Finger millet meets a number of health benefits due to its extreme nutritional quality they are as follows:

Finger millet for losing weight: It contains tryptophan that suppresses hunger and is absorbed at a slower rate, which stops one from consuming too many calories. Its fibers also offer you a feeling of fullness, which helps you, avoid overeating.

Finger millet for bone health: It is high in calcium, which aids in bone health particularly for developing kids and the elderly. It helps to prevent diseases like osteoporosis and may lower the risk of fractures.

Finger millet for diabetes: The photochemical in finger millet aid digestion by slowing it down. This aids in the regulation of blood sugar levels in diabetics. 

Finger millet for lowering blood cholesterol: The amino acids lecithin, methionine and threonine found in finger millet help to lower cholesterol levels by removing excess fat from the liver. 

Finger millet for anaemia: It is a very good source of natural iron and its consumption helps in condition of anemia.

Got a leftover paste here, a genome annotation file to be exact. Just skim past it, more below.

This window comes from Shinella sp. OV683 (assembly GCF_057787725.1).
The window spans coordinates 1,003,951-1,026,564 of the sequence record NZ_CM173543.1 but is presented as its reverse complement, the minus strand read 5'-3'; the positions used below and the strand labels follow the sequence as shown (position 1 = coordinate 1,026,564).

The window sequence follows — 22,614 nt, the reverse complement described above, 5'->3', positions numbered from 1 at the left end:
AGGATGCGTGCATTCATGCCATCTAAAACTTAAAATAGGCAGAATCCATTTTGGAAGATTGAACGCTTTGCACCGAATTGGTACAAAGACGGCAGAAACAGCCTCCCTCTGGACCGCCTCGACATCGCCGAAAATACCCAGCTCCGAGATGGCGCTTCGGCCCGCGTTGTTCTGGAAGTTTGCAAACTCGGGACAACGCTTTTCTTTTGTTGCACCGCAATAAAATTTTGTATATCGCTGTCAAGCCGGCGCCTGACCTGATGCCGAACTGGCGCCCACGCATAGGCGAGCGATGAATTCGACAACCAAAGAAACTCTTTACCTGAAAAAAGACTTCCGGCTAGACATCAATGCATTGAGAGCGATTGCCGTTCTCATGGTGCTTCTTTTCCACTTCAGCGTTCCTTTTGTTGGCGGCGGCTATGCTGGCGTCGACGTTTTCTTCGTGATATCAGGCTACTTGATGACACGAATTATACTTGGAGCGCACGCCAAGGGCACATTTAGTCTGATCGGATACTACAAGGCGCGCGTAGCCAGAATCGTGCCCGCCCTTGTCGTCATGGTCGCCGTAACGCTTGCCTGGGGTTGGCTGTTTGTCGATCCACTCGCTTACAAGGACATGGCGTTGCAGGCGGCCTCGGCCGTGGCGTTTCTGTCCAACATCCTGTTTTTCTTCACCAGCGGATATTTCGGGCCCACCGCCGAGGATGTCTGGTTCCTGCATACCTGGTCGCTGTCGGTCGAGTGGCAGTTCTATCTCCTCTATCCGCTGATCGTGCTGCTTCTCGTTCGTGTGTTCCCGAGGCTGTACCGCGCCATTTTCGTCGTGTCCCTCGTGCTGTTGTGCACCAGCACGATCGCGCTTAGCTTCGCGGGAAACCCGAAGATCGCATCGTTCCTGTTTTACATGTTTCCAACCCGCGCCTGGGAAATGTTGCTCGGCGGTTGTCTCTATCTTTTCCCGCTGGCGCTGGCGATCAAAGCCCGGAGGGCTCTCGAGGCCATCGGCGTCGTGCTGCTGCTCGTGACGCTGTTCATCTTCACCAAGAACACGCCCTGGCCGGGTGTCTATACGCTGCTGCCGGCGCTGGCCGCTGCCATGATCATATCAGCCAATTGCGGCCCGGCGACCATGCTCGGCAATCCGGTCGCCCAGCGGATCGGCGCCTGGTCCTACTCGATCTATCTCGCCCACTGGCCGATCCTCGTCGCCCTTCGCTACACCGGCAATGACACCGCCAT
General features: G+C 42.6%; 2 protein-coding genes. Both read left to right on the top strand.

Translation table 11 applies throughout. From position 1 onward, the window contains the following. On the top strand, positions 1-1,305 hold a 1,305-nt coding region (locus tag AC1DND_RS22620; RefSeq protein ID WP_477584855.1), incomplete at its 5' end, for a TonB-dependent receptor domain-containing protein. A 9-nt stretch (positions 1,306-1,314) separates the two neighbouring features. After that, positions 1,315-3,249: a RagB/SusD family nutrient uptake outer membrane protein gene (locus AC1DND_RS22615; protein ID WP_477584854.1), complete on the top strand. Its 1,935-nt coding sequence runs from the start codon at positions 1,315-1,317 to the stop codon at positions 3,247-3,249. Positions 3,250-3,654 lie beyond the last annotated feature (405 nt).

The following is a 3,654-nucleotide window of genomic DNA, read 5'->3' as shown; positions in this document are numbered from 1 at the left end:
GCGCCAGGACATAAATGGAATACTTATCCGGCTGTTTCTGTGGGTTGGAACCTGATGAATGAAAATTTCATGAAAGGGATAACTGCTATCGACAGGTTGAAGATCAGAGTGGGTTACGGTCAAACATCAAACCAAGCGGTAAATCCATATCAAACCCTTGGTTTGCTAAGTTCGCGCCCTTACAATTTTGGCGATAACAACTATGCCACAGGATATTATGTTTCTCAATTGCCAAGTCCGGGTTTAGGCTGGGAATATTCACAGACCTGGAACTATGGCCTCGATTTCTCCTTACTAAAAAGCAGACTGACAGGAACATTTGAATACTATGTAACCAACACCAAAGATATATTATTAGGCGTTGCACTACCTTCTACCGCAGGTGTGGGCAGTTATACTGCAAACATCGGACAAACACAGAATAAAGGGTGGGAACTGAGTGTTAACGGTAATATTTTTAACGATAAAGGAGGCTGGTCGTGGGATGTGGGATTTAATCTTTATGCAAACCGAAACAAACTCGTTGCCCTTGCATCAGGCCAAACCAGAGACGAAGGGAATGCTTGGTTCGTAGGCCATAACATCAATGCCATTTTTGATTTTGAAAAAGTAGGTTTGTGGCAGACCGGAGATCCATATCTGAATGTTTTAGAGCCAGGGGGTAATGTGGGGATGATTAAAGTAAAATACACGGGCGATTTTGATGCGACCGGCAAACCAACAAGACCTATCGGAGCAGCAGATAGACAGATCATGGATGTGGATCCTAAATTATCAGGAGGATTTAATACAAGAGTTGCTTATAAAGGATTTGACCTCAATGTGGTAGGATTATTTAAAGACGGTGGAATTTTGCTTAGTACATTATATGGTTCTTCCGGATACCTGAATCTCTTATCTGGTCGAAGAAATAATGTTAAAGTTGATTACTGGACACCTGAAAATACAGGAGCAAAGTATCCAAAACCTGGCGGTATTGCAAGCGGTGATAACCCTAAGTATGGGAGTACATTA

Finger millet for relaxation: Its intake aids in natural body relaxation and for the treatment of anxiety, depression and sleeplessness.

Finger Millet for other health conditions: It can help prevent malnutrition, degenerative disorders and premature aging if consumed consistently. Green Ragi is used to treat high blood pressure, liver problems, asthma and heart failure and is recommended for nursing women who aren’t producing enough milk.

 

Some popular ways to incorporate finger millet into your diet:

Finger millet, also known as Ragi, is a highly nutritious and gluten-free grain that can be easily incorporated into your diet in various ways. Here are some popular ways to enjoy finger millet: